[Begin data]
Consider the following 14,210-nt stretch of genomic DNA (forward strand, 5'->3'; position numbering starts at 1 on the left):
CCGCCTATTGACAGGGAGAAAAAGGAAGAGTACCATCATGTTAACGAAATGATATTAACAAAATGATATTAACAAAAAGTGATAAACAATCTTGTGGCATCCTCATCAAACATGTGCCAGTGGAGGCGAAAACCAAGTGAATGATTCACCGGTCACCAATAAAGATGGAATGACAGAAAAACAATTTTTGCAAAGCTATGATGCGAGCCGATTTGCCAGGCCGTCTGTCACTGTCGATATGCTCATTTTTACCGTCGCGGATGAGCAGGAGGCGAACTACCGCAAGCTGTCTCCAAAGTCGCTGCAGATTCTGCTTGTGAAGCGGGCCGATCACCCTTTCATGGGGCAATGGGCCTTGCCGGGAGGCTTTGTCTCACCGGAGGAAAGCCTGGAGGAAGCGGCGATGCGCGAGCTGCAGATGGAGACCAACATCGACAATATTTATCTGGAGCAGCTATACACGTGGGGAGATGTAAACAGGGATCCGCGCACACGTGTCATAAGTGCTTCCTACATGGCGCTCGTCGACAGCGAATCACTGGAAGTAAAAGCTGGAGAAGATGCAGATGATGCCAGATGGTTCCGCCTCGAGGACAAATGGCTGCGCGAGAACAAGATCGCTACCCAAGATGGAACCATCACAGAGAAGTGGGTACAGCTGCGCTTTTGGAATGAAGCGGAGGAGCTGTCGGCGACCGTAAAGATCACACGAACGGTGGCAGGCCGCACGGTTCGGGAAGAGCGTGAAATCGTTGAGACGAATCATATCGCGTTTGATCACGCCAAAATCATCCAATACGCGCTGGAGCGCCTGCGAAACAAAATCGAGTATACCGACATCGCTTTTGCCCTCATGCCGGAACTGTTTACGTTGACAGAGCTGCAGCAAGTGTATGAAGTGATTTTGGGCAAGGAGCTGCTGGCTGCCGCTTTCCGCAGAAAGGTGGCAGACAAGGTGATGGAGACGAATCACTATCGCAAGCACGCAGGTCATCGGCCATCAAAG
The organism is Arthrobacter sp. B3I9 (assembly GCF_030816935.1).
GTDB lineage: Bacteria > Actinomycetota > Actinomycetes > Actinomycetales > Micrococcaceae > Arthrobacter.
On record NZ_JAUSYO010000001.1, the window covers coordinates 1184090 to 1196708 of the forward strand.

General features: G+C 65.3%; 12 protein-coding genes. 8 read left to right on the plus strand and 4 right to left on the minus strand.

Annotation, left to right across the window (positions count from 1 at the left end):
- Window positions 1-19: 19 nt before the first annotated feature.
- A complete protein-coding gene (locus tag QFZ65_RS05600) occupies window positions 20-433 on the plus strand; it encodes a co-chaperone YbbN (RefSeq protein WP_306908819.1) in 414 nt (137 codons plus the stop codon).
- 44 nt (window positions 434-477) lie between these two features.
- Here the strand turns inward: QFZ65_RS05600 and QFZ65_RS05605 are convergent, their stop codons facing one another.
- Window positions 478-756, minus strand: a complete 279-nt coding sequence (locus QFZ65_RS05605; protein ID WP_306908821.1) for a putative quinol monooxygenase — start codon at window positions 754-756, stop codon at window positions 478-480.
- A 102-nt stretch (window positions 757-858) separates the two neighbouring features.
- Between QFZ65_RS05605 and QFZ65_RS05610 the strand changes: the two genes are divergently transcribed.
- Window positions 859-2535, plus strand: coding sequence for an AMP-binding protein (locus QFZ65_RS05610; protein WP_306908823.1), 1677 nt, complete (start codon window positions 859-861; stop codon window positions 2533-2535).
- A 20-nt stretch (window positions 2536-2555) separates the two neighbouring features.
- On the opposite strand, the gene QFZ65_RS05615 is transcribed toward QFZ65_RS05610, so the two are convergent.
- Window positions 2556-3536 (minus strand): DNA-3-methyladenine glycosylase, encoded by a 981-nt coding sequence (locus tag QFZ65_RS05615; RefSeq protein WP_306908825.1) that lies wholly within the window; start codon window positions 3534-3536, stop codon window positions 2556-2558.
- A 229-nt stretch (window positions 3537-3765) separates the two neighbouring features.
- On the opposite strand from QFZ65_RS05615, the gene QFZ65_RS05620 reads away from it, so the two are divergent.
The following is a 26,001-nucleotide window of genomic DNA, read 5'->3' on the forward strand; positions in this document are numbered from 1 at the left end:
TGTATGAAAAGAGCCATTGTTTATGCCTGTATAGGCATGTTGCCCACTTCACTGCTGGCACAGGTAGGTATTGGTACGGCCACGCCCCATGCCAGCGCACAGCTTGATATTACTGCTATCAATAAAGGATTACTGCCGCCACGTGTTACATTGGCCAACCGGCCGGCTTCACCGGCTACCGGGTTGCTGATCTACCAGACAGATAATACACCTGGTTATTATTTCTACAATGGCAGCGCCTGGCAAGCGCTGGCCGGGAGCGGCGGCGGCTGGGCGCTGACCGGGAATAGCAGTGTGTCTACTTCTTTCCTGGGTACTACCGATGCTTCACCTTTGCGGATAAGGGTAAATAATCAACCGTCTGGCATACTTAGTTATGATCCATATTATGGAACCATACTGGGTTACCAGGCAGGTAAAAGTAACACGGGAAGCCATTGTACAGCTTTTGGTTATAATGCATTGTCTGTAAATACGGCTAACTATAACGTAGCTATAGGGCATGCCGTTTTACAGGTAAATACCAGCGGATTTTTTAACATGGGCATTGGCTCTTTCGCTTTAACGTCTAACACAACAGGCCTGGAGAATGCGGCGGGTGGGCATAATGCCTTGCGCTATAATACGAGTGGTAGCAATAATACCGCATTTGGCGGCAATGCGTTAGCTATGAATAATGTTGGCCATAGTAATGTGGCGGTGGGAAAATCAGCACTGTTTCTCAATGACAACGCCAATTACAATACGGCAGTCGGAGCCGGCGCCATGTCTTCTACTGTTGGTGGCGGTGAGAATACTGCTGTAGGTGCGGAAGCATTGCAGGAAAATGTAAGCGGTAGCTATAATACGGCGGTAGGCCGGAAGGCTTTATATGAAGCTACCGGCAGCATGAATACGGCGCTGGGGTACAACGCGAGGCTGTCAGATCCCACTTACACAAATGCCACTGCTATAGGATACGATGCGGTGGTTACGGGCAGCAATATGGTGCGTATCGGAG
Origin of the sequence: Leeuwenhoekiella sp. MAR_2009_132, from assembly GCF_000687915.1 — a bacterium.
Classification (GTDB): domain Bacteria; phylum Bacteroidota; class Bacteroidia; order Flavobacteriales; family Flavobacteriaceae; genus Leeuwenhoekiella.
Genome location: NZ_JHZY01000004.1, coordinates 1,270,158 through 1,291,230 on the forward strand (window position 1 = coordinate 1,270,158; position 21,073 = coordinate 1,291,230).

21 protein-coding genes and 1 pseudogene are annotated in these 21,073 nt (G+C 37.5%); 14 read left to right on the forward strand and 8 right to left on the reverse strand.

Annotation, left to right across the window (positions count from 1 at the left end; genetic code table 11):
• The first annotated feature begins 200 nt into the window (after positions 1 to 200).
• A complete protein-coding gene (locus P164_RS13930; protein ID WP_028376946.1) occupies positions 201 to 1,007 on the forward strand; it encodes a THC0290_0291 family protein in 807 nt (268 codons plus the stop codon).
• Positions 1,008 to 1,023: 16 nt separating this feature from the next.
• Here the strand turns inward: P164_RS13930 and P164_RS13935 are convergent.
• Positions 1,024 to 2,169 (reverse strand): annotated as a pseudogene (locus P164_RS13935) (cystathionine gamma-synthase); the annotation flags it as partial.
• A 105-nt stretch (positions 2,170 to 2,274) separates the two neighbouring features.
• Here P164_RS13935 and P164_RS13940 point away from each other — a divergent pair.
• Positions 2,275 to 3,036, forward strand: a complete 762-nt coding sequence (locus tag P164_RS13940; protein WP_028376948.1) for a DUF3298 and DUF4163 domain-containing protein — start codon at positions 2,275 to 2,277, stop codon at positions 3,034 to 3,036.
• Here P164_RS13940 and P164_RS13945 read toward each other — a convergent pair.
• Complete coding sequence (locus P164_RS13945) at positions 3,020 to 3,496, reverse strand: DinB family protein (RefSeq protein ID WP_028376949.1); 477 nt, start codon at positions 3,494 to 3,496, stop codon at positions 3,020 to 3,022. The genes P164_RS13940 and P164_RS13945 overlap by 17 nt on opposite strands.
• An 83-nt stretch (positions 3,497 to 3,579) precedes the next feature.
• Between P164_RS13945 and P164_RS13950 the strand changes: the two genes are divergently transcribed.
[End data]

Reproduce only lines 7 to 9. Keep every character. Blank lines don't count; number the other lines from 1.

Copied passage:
Annotation, left to right across the window (positions count from 1 at the left end):
- Window positions 1-19: 19 nt before the first annotated feature.
- A complete protein-coding gene (locus tag QFZ65_RS05600) occupies window positions 20-433 on the plus strand; it encodes a co-chaperone YbbN (RefSeq protein WP_306908819.1) in 414 nt (137 codons plus the stop codon).